24 April is marked with black in the calendars of Armenians all around the world. On this day, Armenians living inside and outside their homeland remember those who died in the 1915 – 1923 ethnic cleansings organised by the Ottoman Empire.

Every year, hundreds of thousands of people march to the Tsitsernakaberd Memorial in Yerevan, lay flowers at the eternal fire and revisit the Genocide Museum. One century has passed since 1915, but still only a small number of countries have officially uttered the G-word.

The Armenian Genocide is an inseparable part of the nation’s history. Although Armenians are cautious not to let this tragedy dominate their identity, it is one of the most important parts of their heritage. They want to witness the breakage of the vicious circle of denial and the triumph of  historical justice.

Today’s widespread Armenian diaspora was created in the aftermath of the genocide. Hundreds of thousands of people fled their homeland to escape death and torture during and immediately after World War I. Currently, around 8 million Armenians make up the diaspora, while only 3 million people live in the Republic. Some of them were born and raised as foreigners, but often maintain strong links to their heritage.

The Armenian Genocide has only been recognised by around 30 countries including Russia, Canada, Germany, and Italy, as well as by several international organisations. Some countries, including Switzerland, Greece and France have also criminalised the denial of the Armenian Genocide. This is only a very small part of the long path that lays ahead of the Armenians on their way to justice. But, obviously, there are some countries whose voice holds more weight, perhaps enough to initiate a chain reaction of recognition, of which the US is the biggest.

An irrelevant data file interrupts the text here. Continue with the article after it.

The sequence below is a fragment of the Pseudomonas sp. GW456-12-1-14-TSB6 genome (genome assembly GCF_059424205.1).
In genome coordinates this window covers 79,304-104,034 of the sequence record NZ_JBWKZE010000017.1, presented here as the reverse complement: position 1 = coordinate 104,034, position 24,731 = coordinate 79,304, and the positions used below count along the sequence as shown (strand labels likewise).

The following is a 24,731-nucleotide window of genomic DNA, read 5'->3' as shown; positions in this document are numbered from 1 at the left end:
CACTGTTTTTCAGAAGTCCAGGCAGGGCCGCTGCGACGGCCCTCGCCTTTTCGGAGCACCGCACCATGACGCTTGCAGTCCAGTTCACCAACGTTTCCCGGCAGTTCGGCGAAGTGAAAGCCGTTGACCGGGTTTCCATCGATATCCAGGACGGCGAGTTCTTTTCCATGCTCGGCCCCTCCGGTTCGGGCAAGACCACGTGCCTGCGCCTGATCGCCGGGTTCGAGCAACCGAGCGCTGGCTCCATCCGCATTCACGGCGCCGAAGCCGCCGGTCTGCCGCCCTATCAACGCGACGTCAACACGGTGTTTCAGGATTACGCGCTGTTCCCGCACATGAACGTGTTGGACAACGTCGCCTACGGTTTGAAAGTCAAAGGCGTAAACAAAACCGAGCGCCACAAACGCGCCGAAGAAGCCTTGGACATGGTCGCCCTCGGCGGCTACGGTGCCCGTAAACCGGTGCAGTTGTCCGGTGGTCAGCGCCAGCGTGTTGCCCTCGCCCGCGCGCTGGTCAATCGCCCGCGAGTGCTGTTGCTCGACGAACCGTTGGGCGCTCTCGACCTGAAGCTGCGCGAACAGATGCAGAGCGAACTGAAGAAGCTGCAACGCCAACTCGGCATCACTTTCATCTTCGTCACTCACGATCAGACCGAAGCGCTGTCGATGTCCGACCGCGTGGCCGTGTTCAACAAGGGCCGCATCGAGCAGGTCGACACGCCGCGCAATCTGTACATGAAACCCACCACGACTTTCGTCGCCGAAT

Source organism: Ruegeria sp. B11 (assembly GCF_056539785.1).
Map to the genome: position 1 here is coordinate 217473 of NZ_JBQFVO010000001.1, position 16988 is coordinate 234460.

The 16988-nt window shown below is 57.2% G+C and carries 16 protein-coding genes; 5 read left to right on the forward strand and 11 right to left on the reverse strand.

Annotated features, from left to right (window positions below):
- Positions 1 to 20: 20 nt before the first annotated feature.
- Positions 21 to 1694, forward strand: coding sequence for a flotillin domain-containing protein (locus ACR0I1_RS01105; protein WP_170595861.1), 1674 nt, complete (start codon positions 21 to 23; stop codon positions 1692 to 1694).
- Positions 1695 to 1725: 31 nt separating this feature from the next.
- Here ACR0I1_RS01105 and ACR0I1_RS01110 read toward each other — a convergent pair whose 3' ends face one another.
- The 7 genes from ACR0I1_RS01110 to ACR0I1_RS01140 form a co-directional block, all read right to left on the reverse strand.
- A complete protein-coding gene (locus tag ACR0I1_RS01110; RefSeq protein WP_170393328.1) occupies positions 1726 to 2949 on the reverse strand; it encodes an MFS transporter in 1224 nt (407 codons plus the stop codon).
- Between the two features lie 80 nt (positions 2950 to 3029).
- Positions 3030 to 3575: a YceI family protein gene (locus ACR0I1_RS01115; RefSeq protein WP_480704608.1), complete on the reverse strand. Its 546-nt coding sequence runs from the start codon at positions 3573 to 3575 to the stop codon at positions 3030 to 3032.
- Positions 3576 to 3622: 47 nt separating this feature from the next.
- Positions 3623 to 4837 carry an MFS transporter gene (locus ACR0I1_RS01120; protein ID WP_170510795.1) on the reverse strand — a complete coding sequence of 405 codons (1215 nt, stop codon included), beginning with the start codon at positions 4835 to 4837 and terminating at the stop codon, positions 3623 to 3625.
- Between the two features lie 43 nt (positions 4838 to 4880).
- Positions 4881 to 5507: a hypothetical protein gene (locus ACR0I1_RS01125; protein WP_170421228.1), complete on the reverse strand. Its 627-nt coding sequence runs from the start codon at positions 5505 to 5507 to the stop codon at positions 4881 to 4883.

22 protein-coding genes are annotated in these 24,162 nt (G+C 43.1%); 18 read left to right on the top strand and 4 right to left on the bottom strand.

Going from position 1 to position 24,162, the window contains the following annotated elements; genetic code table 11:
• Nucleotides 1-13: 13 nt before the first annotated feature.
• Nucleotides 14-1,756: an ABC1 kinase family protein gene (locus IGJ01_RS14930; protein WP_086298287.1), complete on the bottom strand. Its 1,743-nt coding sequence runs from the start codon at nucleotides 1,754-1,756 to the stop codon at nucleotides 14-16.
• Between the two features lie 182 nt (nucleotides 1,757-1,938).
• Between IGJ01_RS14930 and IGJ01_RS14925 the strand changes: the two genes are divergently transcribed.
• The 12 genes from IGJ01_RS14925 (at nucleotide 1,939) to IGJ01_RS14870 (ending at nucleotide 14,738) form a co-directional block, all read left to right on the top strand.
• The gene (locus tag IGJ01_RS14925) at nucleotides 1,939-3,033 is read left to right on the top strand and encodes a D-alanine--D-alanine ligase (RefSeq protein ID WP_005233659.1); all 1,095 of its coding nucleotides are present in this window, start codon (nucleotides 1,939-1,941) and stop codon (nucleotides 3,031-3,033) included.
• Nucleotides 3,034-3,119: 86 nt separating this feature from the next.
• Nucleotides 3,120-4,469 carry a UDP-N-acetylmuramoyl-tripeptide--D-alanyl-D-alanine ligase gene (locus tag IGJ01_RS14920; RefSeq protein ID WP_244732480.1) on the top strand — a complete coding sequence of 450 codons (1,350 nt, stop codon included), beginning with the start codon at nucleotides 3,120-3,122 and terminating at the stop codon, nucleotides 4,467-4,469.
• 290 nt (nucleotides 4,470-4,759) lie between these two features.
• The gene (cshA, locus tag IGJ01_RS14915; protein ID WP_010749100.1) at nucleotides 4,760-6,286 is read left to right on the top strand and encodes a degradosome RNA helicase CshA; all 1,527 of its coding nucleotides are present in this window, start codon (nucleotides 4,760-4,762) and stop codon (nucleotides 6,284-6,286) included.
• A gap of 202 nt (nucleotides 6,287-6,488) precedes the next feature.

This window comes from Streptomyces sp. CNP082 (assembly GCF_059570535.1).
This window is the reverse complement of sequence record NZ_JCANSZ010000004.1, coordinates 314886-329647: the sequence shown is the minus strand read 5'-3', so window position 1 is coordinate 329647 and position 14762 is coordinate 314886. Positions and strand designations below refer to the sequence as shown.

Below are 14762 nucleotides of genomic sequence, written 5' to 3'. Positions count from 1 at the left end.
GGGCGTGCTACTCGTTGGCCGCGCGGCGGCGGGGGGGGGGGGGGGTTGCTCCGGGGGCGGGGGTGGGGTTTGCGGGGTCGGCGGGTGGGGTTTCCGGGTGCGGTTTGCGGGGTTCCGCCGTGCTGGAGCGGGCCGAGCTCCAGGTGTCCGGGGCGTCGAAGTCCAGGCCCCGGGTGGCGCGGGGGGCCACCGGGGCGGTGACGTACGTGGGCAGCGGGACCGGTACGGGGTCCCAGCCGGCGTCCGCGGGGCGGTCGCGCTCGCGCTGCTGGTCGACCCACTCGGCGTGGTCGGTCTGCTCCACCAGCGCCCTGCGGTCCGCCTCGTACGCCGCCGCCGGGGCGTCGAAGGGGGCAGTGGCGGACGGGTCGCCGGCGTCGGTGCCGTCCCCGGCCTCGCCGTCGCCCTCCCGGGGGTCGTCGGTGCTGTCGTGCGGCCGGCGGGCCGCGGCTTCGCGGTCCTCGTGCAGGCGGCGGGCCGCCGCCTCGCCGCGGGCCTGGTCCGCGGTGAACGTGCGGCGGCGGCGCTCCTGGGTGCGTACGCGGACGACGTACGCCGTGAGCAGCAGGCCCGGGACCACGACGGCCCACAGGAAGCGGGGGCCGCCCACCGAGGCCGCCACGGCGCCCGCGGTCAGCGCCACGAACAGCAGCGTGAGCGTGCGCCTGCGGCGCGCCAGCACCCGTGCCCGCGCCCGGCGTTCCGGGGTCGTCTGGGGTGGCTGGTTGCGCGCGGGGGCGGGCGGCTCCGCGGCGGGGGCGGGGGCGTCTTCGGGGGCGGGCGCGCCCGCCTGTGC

On 9 April, 1975 the US House of Representatives passed a resolution designating 24 April as a National Day of Remembrance of Man’s Inhumanity to Man. Since then, the opinions of  Americans has not progressed much on the events that occurred in 1915, which took the lives of 1.5 million innocent Armenians. As of 2019, Alabama has become the 49th American State to officially recognise the Armenian Genocide,  making Mississippi the only one yet to do so.

Despite almost all of the US States have officially recognized the events of 1915 as ‘Genocide’,  Presidents still refuse to use that word in their speeches. In 2006, the US Ambassador to Armenia was removed from his post by the Bush administration because he promoted the use of the word ‘genocide’ to describe the atrocious killings. Back then, Barack Obama was a US senator and he heavily criticised this dismissal.

Two years later, when he took the office, he also refused to say the word ‘Genocide’ during his annual commemoration day statements amid his promises made during his election campaign.